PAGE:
MORE than one in 19 deaths in UK towns and cities is linked to air pollution — with the proportion even higher for parts of the south, a charity warns.
People living in urban areas are 25 times more likely to die of long-term exposure to pollution than a car crash, according to the Centre for Cities.
They are at risk from Particulate Matter (PM2.5), a toxic mix of dust, ash and soot that the Department for Environment admits is likely to have ‘adverse effects’ even in small doses.
The threat is worst in London and south-eastern towns including Luton and Slough, with PM2.5 linked to about one in 16 deaths in these areas.
Cities in Scotland and northern England have the lowest rates, with Aberdeen recording just one in 33.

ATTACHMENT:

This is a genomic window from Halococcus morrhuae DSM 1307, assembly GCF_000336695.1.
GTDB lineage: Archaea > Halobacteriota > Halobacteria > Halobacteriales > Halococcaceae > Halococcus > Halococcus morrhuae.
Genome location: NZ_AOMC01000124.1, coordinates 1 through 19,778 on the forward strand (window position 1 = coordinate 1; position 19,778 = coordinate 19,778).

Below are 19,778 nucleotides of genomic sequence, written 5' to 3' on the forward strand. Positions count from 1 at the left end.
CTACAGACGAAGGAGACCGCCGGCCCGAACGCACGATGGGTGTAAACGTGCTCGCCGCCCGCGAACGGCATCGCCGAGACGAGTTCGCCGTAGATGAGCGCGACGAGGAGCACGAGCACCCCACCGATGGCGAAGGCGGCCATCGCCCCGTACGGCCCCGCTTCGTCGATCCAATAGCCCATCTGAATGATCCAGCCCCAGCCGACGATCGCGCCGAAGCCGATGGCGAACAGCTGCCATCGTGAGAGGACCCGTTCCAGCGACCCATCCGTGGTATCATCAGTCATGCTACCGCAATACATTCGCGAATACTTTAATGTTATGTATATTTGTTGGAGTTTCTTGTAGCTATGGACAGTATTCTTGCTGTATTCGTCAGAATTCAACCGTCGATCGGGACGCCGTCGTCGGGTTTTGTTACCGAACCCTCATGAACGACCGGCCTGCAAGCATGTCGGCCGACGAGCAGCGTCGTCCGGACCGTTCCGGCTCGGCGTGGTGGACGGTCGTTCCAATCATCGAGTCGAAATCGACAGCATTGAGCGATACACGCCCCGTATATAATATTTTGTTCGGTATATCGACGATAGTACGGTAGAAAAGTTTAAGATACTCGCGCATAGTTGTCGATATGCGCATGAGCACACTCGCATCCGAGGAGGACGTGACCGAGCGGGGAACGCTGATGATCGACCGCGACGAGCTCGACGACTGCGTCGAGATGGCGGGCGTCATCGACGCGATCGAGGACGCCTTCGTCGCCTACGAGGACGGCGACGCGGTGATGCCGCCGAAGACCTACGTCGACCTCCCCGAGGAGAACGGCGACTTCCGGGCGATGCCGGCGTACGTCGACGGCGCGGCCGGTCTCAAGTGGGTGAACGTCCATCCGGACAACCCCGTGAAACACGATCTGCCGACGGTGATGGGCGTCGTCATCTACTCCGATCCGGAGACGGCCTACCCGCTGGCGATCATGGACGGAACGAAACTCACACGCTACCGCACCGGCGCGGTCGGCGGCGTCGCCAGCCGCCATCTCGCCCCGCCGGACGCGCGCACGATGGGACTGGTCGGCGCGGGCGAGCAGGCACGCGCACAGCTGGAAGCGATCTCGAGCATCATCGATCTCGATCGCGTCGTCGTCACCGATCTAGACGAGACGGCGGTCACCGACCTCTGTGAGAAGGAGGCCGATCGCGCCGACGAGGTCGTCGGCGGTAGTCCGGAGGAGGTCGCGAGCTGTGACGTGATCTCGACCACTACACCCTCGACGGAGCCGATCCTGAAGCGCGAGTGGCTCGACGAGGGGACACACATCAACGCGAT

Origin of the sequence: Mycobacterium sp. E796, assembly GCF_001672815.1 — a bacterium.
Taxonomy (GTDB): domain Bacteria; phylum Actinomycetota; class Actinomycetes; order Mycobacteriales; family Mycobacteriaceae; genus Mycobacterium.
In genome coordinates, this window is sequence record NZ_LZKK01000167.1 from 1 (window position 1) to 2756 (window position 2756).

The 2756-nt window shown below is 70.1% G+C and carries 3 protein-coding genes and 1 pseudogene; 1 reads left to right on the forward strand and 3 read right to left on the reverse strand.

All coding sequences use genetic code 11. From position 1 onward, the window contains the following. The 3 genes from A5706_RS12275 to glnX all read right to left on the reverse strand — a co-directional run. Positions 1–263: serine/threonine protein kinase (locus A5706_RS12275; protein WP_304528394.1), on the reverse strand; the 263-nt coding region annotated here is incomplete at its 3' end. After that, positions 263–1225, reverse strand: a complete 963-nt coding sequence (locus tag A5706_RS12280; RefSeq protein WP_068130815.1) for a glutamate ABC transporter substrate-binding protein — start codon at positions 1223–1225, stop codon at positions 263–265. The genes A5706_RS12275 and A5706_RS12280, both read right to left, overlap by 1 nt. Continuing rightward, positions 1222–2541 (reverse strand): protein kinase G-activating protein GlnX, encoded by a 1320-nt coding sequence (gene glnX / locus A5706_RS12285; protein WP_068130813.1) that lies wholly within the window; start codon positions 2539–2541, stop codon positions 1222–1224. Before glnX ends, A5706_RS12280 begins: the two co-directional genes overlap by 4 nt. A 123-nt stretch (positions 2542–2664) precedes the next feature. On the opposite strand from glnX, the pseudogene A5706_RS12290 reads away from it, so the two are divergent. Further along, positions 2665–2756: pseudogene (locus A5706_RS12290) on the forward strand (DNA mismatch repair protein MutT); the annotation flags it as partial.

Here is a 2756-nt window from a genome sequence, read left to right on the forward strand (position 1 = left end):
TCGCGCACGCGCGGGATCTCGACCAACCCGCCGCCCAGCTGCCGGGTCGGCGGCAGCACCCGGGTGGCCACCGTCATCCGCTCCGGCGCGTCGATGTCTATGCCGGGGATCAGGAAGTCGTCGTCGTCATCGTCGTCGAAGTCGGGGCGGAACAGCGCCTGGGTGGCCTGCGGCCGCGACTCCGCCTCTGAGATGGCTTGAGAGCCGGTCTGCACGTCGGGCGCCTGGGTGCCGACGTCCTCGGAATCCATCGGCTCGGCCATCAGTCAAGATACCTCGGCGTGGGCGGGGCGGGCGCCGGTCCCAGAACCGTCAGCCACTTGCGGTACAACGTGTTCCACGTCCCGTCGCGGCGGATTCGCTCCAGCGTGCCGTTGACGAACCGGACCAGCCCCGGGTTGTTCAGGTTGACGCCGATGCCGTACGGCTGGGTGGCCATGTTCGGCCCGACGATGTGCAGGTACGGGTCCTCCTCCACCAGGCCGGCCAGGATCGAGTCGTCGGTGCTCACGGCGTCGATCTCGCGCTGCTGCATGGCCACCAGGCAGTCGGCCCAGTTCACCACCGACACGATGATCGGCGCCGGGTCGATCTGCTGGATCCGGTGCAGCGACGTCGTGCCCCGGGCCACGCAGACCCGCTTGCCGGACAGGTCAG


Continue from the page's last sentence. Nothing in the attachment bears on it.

Zak Bond, of the British Lung Foundation, said breathing toxic air can lead to a range of health conditions including lung disease, stroke and cancer.
He said it was ‘particularly dangerous’ for 12million people in the UK with lung conditions. ‘In children, it can cause irreversible damage to their developing lungs,’ he warned. Centre for Cities, which advises the government on urban policies, wants stricter rules to curb fumes.
It says the government’s Clean Air Fund should be tripled to £660million, with more low-emission zones in city centres and stoves burning wood or coal being banned in polluted areas.
The charity’s chief executive Andrew Carter said: ‘Politicians often talk tough on addressing air pollution but we need to see more action.’
The Department for Environment said its clean air strategy had been praised by the WHO and it was ‘investing £3.5billion to tackle air pollution from transport’. It added the Environment Bill ‘will include a commitment to a legally binding target on fine particulate matter which will improve the health of millions of people’.